From what I’ve read, the second half of the ride between Northspur and Willits might be the more exciting – the train travels up the mountain until it reaches a tunnel at the top. (The train actually travels 8.5 miles of switchbacks to go less than a straight-line mile.)  The first half (from Fort Bragg to Northspur) was pretty, but to be honest, not spectacular.   Don’t get me wrong. I truly enjoyed it and would do it again, but it did not have spectacular scenery such as, for instance, the Georgetown Loop Train out in Colorado.

But I’m thinkin’ that second half might have had some spectacularity to it.

The ride did a lot to simply help me relax, however, after going nonstop the past couple months.  I needed that and that made it all worthwhile. We passed some interesting mining camp remains, had good narration by the conductor and were serenaded by a young man who specialized in train songs. (I’ll see if I can post a video.)

After about an hour and a half or so we arrived in Northspur and had a 45 minute break. You could purchase hotdogs, brats and hamburgers and fortunately, hot chocolate, since it was a just a little cold. The food was grilled right there in front of a miniature train set.  The place smelled like camp … which is a good thing. Picnic tables were set up – but it was damp and cold so we didn’t sit very long.

Then we got back on the train and returned to Fort Bragg.

Up the Coast

After checking out what the Golden Gate Bridge looks like under the clouds, we headed up the coast on the windy Route #1.  We passed miles of beautiful shoreline – and headed for Bodega Bay. We had heard there was a great little restaurant there – a great place to get fish and chips.

And we found the restaurant, but both got the clam chowder bread bowl. Wow! Very, big-chunks-of-vegetables delicious. Even though it was a little chilly and cloudy, we ate outside on the patio.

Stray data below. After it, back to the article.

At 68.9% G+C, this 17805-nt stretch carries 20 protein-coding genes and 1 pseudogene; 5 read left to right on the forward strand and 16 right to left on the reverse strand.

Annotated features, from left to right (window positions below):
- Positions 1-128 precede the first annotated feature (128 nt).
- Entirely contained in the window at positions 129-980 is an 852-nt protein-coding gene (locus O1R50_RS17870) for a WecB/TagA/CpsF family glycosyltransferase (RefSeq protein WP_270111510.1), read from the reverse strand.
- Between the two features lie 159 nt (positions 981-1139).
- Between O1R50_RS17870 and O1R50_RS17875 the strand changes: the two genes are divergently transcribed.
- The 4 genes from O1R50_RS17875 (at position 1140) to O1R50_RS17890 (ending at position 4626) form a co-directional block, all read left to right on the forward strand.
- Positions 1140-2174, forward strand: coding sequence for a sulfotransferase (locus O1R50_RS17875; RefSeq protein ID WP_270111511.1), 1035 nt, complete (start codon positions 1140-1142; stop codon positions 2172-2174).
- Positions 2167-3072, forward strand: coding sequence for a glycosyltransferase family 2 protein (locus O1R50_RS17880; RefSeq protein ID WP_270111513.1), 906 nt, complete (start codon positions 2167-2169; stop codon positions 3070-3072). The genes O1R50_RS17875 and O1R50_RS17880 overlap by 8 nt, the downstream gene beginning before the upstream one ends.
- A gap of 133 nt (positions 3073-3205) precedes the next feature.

A great Pacific Coast meal.

The Mist of San Francisco

Last Sunday morning we left from Castro Valley and headed north along the coast – but first we needed to go over the Oakland Bay Bridge (think earthquake), pass Fisherman’s Wharf and then the Golden Gate. Gray clouds rolled across the sky, covering the city in dismalality (I just made up that word.) The wind whipped across the bay and tourists huddled as they took pictures at the park.

But it was the ocean and it was beautiful. We headed down the trail to the Point Bonita Lighthouse, watching the waves smash against the rocks and explode in a clouded mist. The endless ocean stretched out on one side of the trail, the city on the other. A tunnel was carved in the rocks to reach the lighthouse point.

The brochure says, “Discover Point Bonita’s wild landscape, geology and fascinating history. A secret jewel of the Bay Area, Point Bonita is still an active lighthouse.” (The lighthouse was built in 1855.)

Alas, not on this cloudy Sunday morning. In fact, we didn’t even see a glimpse of the lighthouse. The tunnel was locked and our only option was to retrace our steps.

Yet, how many mornings in a year do I get the opportunity to walk along an ocean path?

 

The Munchkin and Her Monkey

The almost-12-year-old likes sock monkeys.

A lot.

About a year ago I was checking out Midway Village in Rockford. I had seen a sign for it on the way home from “up north” and wondered if it would be a fun place to take the kids so checked out the website. At which point I learned something I didn’t know before (and actually, do not remember ever wondering about) – I discovered that Rockford is the home of the sock monkey. Truly.